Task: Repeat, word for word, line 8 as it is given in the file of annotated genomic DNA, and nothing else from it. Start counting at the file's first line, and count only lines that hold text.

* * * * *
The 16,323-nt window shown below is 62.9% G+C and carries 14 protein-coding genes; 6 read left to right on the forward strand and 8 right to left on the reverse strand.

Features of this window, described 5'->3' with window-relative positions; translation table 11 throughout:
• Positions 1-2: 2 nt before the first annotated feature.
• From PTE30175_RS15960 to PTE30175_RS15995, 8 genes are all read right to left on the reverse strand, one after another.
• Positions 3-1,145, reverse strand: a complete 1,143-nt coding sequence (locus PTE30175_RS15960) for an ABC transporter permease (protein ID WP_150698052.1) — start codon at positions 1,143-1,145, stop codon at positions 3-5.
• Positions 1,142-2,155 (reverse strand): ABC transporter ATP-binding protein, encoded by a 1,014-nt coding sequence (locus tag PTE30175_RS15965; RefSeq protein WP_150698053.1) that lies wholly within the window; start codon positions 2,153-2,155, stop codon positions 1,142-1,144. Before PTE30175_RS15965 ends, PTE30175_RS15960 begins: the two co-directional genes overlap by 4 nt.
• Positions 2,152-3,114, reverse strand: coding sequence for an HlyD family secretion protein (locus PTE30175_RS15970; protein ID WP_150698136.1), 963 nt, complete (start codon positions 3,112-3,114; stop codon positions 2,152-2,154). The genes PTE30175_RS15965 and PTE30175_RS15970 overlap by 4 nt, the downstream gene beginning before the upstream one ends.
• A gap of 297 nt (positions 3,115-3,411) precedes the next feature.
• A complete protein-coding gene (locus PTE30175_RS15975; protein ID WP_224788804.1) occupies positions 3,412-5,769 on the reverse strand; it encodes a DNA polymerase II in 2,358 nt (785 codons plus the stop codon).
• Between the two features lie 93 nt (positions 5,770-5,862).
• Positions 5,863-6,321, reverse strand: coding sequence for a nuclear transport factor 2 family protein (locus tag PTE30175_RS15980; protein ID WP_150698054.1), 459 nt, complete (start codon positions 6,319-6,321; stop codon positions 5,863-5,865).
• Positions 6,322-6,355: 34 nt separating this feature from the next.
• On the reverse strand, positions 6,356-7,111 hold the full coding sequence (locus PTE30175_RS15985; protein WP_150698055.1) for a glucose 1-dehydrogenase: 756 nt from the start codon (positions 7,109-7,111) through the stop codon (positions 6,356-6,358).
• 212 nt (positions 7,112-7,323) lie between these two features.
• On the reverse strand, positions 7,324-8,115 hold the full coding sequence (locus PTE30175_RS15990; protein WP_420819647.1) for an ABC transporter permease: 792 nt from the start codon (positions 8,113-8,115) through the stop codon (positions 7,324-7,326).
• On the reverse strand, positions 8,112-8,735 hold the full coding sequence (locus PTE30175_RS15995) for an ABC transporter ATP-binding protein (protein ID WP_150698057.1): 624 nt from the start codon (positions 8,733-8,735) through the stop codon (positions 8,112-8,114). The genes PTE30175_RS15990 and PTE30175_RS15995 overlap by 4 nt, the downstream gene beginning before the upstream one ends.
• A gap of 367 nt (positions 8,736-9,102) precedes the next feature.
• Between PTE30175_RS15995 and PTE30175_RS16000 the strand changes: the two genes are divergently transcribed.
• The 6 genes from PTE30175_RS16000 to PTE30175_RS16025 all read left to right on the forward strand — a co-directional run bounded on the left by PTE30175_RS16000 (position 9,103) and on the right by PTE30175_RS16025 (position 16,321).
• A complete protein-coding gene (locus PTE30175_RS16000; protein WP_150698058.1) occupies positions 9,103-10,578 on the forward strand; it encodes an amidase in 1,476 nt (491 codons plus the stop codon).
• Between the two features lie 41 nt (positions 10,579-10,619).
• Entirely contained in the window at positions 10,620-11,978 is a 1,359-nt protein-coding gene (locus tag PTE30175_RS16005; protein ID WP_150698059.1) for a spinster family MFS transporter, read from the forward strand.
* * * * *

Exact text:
• A gap of 297 nt (positions 3,115-3,411) precedes the next feature.